Chicago Blues (1920s-40s)
The history of the blues plays an integral part in the history of Chicago. Chicago is the 3rd blues capital of the world, preceded by New Orleans and Austin. Some of the very well known names in the blues made their name in Chicago, and some of the finest blues clubs in the world are in Chicago. Consequently, Chicago blues was possibly the most important influences on contemporary rock music.
Chicago Blues History
Chicago blues began following the Great Migration of African Americans from the southern US to the industrial cities of the northwest, such as Chicago. This new population included musicians, and the blues evolved as a consequence of those influences from musicians playing as street musicians, in rent parties, along with other events in African American communities.
Possibly the most critical ancient incubators for this blues music was the open minded market on Maxwell Street in the 30’s and 40s. Maxwell Street was among the largest open-air markets in the country. It had been a natural location for unsigned musicians to do, earn tips, and jam with some other musicians.
Earwig Music and Musicians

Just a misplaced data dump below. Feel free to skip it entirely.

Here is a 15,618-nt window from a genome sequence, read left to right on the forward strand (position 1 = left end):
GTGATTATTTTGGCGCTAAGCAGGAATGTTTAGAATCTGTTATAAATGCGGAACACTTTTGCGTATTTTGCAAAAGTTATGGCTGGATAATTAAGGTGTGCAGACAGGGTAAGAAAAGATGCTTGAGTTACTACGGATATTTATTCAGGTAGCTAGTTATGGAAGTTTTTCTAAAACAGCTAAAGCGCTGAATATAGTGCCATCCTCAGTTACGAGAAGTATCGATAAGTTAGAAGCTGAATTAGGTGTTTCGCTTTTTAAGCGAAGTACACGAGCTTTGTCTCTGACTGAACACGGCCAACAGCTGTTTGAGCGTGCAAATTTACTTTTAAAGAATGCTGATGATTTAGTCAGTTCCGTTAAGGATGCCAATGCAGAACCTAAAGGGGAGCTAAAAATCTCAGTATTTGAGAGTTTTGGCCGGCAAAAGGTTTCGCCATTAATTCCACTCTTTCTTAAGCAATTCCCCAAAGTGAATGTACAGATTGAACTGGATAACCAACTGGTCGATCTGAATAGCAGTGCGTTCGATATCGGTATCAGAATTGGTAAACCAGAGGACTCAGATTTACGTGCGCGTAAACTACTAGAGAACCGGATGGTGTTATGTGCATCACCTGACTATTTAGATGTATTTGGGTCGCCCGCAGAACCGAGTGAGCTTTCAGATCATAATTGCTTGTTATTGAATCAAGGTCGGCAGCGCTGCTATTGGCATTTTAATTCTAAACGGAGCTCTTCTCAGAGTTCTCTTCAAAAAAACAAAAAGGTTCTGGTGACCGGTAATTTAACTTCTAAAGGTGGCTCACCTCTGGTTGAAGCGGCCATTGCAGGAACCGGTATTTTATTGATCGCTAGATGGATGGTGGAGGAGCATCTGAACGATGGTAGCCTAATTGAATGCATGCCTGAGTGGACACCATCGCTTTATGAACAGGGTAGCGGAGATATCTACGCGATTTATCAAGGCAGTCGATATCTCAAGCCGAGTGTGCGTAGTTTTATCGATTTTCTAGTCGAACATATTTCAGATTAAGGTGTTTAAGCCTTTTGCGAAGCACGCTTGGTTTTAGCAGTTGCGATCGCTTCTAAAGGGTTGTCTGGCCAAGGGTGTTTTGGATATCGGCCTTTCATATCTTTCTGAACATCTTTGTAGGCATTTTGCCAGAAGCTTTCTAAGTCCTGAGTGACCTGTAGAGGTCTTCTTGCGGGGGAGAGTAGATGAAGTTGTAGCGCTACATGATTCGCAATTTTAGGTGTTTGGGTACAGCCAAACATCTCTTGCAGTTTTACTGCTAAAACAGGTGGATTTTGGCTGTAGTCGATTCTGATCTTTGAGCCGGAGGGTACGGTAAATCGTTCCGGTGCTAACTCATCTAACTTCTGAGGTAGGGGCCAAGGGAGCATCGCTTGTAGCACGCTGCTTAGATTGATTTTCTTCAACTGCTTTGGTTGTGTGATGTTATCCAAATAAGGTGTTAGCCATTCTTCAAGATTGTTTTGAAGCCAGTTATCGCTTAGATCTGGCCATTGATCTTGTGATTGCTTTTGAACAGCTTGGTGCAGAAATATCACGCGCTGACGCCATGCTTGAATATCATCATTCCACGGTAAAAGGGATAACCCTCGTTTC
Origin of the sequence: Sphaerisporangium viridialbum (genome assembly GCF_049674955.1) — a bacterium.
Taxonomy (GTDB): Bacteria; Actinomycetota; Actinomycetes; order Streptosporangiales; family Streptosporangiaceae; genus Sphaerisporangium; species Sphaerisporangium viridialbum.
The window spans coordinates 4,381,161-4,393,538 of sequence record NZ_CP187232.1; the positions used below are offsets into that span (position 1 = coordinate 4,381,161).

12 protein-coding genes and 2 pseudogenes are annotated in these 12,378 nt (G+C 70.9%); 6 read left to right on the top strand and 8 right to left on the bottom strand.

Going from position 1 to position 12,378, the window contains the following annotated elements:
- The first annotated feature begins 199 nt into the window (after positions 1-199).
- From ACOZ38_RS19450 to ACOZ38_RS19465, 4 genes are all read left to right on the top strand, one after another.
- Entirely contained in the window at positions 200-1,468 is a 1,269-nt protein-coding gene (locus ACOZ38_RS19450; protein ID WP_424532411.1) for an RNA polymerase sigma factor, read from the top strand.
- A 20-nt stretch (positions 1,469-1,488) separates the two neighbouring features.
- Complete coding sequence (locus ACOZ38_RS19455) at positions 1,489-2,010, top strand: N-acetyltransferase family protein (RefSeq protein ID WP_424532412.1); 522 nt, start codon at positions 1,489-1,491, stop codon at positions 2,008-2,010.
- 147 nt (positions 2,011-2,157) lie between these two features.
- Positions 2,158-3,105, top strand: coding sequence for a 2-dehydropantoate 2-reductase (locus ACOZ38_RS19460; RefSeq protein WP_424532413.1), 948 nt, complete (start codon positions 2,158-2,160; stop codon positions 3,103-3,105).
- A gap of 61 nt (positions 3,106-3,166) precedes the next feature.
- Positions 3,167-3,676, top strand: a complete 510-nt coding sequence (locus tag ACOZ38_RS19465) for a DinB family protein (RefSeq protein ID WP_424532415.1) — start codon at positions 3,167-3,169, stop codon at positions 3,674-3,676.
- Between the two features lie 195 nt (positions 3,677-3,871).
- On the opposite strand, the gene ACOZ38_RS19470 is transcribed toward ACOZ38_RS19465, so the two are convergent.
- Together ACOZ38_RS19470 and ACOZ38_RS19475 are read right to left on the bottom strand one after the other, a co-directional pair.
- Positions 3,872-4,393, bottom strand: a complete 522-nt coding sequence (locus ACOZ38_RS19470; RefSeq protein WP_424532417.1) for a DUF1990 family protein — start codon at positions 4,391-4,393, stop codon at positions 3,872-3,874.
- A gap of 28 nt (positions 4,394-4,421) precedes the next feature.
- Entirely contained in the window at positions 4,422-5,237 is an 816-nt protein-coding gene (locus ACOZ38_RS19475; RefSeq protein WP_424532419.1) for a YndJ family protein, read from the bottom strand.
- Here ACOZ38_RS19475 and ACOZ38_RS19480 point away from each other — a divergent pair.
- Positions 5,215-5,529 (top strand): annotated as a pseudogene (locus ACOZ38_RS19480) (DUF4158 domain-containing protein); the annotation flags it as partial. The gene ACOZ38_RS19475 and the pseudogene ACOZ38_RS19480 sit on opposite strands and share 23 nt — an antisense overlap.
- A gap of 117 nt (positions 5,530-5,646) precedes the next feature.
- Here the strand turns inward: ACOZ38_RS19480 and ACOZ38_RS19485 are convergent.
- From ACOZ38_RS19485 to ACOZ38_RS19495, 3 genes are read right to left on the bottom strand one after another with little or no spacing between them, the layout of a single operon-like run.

Michael Frank, the founder of Earwig Music, became involved with the blues in his years as a junior senior high school student. Michael Frank took the harmonica and joined the band of David “Honeyboy” Edwards.
Frank founded Earwig Music Company in 1978 with the explicit objective of recording and booking underrepresented artists. Frank made his mark, reissuing classic blues albums to make them accessible to a broader audience.
In one specific case, Frank was able to do a lot more than increase the reach of a record. In case of Little Brother Montgomery, the musician and his spouse had a complete catalog of recordings that hadn’t been commercially distributed.
Michael Frank has recorded a number of most important Chicago blues players. Including Sunnyland Slim, Little Brother Montgomery, and Lovie Lee.
Harmonica and Chicago Blues
The harmonica in blues music developed around the World War II era. Rural southerners brought country blues with them. The feel of the music changed, too, with the relaxed, populous nation blues speeding up and becoming more hugely active.
After World War II, amplified harmonica begins to take on a brand new role, as Little Walter adapts jazz and rhythm-and-blues saxophone stylings to blues harmonica and integrates swing seamlessly into down-home blues.
Harmonica blues players
- Big Walter Horton
- Billy Branch
- Sugar Blue
- Carey Bell
Earwig Chicago Musicians
Since of Chicago’s deep history with the blues, there are a number of talented Chicago musicians.
- Big Leon Brooks
- Jim Brewer
- Corky Siegel
- Little Willie Anderson
- Liz Mandeville
- Phil Baron
- Michael Frank
- Billy Branch